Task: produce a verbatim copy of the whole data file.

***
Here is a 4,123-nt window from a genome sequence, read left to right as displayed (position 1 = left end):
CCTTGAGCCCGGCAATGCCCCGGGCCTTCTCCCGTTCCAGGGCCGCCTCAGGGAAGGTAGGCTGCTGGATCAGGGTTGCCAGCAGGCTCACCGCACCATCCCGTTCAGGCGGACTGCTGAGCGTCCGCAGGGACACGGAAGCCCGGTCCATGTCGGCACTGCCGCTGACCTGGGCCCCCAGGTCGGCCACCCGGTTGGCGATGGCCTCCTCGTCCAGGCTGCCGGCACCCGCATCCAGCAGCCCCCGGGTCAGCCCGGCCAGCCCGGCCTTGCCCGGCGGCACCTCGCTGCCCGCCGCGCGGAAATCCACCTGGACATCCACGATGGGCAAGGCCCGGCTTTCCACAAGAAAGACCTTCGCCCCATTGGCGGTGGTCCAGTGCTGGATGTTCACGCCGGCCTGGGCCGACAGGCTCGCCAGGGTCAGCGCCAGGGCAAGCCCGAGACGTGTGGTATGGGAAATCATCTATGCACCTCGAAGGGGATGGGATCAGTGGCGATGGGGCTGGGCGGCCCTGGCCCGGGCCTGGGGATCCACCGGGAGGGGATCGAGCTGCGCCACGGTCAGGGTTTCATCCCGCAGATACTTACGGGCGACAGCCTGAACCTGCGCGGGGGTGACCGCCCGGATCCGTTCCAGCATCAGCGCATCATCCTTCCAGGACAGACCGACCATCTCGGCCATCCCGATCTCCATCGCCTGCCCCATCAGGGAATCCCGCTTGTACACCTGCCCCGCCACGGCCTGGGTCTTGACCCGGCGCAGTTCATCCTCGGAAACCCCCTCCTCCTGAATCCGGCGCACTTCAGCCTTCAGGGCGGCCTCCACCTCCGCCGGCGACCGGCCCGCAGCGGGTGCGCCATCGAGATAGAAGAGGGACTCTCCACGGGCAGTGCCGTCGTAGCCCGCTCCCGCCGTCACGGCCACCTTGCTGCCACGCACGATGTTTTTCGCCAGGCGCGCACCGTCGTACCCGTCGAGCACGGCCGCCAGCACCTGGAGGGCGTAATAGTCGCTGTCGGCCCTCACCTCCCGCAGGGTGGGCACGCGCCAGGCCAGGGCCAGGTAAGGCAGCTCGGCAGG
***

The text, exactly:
Here is a 4,123-nt window from a genome sequence, read left to right as displayed (position 1 = left end):
CCTTGAGCCCGGCAATGCCCCGGGCCTTCTCCCGTTCCAGGGCCGCCTCAGGGAAGGTAGGCTGCTGGATCAGGGTTGCCAGCAGGCTCACCGCACCATCCCGTTCAGGCGGACTGCTGAGCGTCCGCAGGGACACGGAAGCCCGGTCCATGTCGGCACTGCCGCTGACCTGGGCCCCCAGGTCGGCCACCCGGTTGGCGATGGCCTCCTCGTCCAGGCTGCCGGCACCCGCATCCAGCAGCCCCCGGGTCAGCCCGGCCAGCCCGGCCTTGCCCGGCGGCACCTCGCTGCCCGCCGCGCGGAAATCCACCTGGACATCCACGATGGGCAAGGCCCGGCTTTCCACAAGAAAGACCTTCGCCCCATTGGCGGTGGTCCAGTGCTGGATGTTCACGCCGGCCTGGGCCGACAGGCTCGCCAGGGTCAGCGCCAGGGCAAGCCCGAGACGTGTGGTATGGGAAATCATCTATGCACCTCGAAGGGGATGGGATCAGTGGCGATGGGGCTGGGCGGCCCTGGCCCGGGCCTGGGGATCCACCGGGAGGGGATCGAGCTGCGCCACGGTCAGGGTTTCATCCCGCAGATACTTACGGGCGACAGCCTGAACCTGCGCGGGGGTGACCGCCCGGATCCGTTCCAGCATCAGCGCATCATCCTTCCAGGACAGACCGACCATCTCGGCCATCCCGATCTCCATCGCCTGCCCCATCAGGGAATCCCGCTTGTACACCTGCCCCGCCACGGCCTGGGTCTTGACCCGGCGCAGTTCATCCTCGGAAACCCCCTCCTCCTGAATCCGGCGCACTTCAGCCTTCAGGGCGGCCTCCACCTCCGCCGGCGACCGGCCCGCAGCGGGTGCGCCATCGAGATAGAAGAGGGACTCTCCACGGGCAGTGCCGTCGTAGCCCGCTCCCGCCGTCACGGCCACCTTGCTGCCACGCACGATGTTTTTCGCCAGGCGCGCACCGTCGTACCCGTCGAGCACGGCCGCCAGCACCTGGAGGGCGTAATAGTCGCTGTCGGCCCTCACCTCCCGCAGGGTGGGCACGCGCCAGGCCAGGGCCAGGTAAGGCAGCTCGGCAGG